Washington’s current foreign-policy practice is a bit reminiscent of the golden era of the Ottoman Sublime Porte, in the sense that any visit by a leader of a vassal state is seen as nothing more than an opportunity for a public demonstration of his willingness to serve the great sultan or, in the modern context, to do the bidding of the master of the White House.
The visitor must also wear a big grin and speak passionately about how happy he is to have been given the opportunity to kiss the Sultan’s slippers. Or, to put it in the language of today, to be impressed with the leadership of the US and personally inspired by the energy of the American president. The Washington establishment can’t wrap its head around any other configuration, and therefore in the present era of America’s ebbing hegemony, the ideal visitors to the White House are the presidents of Ukraine or the Baltic countries. The other heads of states that come to Washington, including EU leaders and even some African presidents, act like insolent upstarts, who — from the standpoint of imperial tradition — do not stand to attention, tend to offer their flattery without fervor or exuberance, and, most importantly, do not race off to fulfill the wishes of the leaders of the empire.
Reception ceremony of the Conte de Saint Priest at the Ottoman Porte by Antoine de Favray 1767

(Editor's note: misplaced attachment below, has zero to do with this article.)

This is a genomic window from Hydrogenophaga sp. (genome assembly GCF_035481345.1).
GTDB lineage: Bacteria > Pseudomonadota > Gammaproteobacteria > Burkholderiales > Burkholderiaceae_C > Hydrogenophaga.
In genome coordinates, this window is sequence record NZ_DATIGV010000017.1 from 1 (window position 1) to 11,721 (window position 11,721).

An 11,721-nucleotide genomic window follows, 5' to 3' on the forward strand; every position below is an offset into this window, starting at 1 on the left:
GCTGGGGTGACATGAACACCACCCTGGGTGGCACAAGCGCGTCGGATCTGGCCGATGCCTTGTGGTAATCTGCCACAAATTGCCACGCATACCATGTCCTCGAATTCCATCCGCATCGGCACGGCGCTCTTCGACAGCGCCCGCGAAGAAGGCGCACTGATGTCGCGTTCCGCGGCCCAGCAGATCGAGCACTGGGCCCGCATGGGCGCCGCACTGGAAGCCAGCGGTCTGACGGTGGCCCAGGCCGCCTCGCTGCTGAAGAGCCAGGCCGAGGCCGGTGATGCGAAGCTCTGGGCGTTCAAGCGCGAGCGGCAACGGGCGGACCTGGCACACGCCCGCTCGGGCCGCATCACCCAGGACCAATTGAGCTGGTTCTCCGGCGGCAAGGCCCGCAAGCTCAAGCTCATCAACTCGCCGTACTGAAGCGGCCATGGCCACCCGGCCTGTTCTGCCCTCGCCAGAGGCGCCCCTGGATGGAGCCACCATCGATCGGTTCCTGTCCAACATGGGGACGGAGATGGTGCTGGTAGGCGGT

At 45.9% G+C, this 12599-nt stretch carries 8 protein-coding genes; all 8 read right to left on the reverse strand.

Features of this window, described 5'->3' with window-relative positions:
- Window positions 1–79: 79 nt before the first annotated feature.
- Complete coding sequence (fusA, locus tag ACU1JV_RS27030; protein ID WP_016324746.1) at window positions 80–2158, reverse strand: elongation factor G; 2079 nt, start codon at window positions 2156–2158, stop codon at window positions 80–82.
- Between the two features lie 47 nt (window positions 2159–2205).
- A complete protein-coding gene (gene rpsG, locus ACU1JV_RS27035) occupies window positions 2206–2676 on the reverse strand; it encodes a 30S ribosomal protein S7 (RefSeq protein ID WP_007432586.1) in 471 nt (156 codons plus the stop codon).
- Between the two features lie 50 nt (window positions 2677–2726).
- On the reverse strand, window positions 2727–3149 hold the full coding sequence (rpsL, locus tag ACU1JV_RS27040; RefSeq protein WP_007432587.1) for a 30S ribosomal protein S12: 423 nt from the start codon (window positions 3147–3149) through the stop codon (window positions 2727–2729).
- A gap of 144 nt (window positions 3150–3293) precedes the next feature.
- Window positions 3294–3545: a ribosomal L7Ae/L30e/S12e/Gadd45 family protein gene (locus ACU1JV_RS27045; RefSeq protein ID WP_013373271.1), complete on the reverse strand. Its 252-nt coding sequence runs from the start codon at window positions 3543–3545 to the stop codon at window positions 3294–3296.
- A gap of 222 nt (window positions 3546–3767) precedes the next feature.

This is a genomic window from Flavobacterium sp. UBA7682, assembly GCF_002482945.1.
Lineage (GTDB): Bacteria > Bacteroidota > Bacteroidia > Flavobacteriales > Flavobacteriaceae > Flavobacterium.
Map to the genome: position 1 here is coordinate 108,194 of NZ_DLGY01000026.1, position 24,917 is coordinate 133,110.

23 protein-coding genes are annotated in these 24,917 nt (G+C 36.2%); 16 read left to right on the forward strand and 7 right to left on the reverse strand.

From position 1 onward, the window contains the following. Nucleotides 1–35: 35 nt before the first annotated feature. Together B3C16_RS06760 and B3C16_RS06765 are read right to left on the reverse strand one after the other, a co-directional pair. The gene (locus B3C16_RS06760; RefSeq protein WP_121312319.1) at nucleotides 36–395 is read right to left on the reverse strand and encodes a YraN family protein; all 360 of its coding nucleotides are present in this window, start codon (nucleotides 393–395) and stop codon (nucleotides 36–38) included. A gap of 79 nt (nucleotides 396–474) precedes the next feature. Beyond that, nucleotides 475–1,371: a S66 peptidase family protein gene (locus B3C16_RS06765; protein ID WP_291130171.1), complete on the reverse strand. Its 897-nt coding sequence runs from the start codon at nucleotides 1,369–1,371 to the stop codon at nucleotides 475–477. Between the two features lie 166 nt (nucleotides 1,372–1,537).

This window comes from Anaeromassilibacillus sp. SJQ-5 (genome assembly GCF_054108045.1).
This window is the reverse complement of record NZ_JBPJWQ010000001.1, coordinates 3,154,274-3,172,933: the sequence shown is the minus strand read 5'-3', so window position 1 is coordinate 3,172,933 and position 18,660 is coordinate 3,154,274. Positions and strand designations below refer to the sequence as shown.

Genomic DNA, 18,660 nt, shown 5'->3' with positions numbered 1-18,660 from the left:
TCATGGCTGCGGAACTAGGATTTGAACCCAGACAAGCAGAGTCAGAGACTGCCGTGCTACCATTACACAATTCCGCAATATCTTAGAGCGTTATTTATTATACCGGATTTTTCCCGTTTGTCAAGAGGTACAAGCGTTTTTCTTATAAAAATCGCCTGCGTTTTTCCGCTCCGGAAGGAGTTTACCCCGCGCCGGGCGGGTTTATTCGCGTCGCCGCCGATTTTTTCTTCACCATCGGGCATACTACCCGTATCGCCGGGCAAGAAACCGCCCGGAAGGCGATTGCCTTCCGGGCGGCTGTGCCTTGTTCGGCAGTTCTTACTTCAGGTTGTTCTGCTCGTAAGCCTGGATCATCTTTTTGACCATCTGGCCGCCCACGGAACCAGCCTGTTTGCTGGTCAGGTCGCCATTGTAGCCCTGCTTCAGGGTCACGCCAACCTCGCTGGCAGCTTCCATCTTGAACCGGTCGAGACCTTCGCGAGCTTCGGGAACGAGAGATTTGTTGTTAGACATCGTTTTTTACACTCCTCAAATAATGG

The meeting between German Chancellor Angela Merkel and US President Donald Trump on April 27, 2018 served only to confirm that Washington does not need allies who have their own national interests: all allies must be guided by the concept of the unipolar hegemony of the US. Anyone who is uncomfortable with this is relegated to the circle of those who are seen as unfriendly to the White House. The Washington Post makes it clear that Germany falls into this latter camp: “Angela Merkel is becoming Europe’s weakest link.”
That article points out how serious the differences are between the two countries’ ruling factions. Both Germany’s political elite, and as well as the German population as a whole, are characterized very disparagingly: “German passivity is deeply ingrained. Berlin’s political class lacks strategic thinking, hates risk and has little spunk. It hides behind its ignominious past to justify pacifism when it comes to hard questions about defense and security issues.” The general decrepitude of the Bundeswehr and its equipment are criticized and mocked in the discussion of Germany’s refusal to take part in the missile attack on Syria carried out by the US, Britain, and France. And then the article even alleges that Germany’s Syrian policy has actually abetted the wrong side by granting asylum to almost a million refugees fleeing that country, thus supposedly allowing Bashar al-Assad to continue fighting.
In this context it becomes quite obvious that the specific issues that Merkel brought to the...